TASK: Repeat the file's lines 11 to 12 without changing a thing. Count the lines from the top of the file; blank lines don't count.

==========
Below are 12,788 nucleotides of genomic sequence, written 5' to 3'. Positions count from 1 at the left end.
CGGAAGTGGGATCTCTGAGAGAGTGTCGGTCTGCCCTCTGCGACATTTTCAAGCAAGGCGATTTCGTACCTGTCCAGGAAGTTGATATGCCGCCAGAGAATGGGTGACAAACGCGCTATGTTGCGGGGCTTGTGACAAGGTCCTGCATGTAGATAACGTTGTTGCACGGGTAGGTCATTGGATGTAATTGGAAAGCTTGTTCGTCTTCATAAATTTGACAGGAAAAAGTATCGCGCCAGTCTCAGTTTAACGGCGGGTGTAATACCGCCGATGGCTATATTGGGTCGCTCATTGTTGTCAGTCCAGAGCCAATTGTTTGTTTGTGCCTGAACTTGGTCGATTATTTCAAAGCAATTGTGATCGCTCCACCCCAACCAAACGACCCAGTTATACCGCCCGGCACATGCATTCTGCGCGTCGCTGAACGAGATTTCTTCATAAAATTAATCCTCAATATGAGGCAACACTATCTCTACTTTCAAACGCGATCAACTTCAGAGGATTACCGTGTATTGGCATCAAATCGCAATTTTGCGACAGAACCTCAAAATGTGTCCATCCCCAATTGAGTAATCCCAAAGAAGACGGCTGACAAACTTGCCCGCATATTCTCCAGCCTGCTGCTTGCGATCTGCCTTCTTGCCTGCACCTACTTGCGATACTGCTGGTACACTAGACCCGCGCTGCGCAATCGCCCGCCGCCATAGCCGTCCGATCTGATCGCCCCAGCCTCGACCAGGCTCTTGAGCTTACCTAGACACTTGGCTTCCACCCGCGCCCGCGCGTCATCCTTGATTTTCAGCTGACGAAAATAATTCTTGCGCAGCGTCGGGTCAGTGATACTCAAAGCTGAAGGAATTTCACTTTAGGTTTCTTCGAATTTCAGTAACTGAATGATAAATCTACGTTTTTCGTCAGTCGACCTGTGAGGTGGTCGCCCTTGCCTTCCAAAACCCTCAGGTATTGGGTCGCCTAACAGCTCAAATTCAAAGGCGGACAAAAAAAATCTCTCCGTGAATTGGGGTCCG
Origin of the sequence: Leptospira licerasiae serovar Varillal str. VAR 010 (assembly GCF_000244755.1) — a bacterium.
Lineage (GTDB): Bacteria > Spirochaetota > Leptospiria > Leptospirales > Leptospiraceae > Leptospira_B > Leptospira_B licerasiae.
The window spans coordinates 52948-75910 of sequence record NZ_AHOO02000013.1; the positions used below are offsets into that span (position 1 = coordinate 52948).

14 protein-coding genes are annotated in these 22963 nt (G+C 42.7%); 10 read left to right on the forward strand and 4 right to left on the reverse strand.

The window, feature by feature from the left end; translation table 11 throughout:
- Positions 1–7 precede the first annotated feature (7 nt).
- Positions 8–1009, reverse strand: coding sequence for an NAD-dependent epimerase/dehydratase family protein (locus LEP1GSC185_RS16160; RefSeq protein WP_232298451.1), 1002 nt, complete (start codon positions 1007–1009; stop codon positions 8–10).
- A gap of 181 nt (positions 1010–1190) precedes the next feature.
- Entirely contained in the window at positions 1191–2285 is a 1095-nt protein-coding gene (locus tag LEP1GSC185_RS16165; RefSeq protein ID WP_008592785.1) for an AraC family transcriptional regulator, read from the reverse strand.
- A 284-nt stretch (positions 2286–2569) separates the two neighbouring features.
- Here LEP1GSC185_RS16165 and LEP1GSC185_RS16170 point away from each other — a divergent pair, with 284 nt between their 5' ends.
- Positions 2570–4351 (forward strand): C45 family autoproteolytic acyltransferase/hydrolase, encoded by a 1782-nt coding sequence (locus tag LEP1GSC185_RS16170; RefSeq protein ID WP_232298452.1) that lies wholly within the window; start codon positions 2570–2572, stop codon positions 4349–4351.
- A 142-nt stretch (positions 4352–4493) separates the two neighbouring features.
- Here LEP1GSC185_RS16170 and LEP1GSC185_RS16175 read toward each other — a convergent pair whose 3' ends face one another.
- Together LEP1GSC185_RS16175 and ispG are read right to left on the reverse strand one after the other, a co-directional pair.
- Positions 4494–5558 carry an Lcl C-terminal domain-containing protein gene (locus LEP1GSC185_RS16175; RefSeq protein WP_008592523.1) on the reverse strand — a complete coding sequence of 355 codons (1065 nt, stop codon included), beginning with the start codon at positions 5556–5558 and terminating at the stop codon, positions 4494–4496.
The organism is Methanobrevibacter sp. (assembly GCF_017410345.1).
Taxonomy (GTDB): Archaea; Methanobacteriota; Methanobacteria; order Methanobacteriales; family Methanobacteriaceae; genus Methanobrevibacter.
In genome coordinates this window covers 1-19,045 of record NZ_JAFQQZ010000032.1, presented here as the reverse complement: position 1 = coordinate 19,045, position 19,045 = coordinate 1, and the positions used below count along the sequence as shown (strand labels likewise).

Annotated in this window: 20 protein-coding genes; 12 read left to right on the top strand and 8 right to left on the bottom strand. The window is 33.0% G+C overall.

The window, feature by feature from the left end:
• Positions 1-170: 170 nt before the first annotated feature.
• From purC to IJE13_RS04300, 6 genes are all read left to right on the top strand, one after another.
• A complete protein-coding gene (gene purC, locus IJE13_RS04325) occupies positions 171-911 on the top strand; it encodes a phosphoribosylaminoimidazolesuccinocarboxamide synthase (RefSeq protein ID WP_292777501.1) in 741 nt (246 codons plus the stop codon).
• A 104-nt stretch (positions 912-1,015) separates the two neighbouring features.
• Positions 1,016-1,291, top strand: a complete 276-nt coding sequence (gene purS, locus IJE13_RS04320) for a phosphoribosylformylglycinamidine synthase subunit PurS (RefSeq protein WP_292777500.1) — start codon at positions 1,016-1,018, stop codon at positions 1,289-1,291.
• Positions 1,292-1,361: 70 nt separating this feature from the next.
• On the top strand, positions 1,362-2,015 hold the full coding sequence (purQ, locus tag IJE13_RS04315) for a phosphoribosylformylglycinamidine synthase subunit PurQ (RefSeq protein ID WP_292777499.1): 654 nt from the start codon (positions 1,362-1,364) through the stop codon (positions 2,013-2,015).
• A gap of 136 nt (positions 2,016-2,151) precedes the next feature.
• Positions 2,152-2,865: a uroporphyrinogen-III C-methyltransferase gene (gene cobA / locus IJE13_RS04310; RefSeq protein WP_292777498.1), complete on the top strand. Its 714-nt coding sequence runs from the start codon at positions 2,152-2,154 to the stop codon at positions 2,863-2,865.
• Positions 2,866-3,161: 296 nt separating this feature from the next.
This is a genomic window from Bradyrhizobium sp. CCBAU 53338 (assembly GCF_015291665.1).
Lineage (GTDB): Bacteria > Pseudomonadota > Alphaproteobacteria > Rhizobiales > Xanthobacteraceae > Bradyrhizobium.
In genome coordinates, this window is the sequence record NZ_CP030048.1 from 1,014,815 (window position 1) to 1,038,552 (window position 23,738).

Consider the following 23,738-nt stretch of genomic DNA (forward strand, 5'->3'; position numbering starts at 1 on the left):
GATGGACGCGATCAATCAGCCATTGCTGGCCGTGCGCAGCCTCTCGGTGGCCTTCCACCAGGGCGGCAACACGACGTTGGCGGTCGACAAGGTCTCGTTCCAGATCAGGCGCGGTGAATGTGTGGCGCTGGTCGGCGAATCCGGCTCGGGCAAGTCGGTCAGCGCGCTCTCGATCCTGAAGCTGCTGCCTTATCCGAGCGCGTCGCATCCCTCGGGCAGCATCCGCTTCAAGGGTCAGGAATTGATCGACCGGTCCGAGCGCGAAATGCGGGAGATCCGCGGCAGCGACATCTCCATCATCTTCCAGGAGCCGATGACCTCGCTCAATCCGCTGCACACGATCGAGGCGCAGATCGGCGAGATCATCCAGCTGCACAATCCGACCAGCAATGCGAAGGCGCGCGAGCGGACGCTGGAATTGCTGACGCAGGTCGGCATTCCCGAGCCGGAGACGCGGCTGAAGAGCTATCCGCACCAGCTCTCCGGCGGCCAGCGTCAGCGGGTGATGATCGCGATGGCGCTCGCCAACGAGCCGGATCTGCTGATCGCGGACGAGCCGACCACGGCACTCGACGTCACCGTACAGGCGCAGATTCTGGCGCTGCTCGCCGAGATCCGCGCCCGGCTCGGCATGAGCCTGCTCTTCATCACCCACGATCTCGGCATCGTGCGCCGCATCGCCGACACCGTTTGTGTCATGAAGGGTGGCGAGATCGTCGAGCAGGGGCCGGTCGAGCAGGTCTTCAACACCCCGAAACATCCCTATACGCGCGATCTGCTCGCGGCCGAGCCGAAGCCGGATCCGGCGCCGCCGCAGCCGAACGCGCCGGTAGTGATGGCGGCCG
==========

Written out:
- Entirely contained in the window at positions 1191–2285 is a 1095-nt protein-coding gene (locus tag LEP1GSC185_RS16165; RefSeq protein ID WP_008592785.1) for an AraC family transcriptional regulator, read from the reverse strand.
- A 284-nt stretch (positions 2286–2569) separates the two neighbouring features.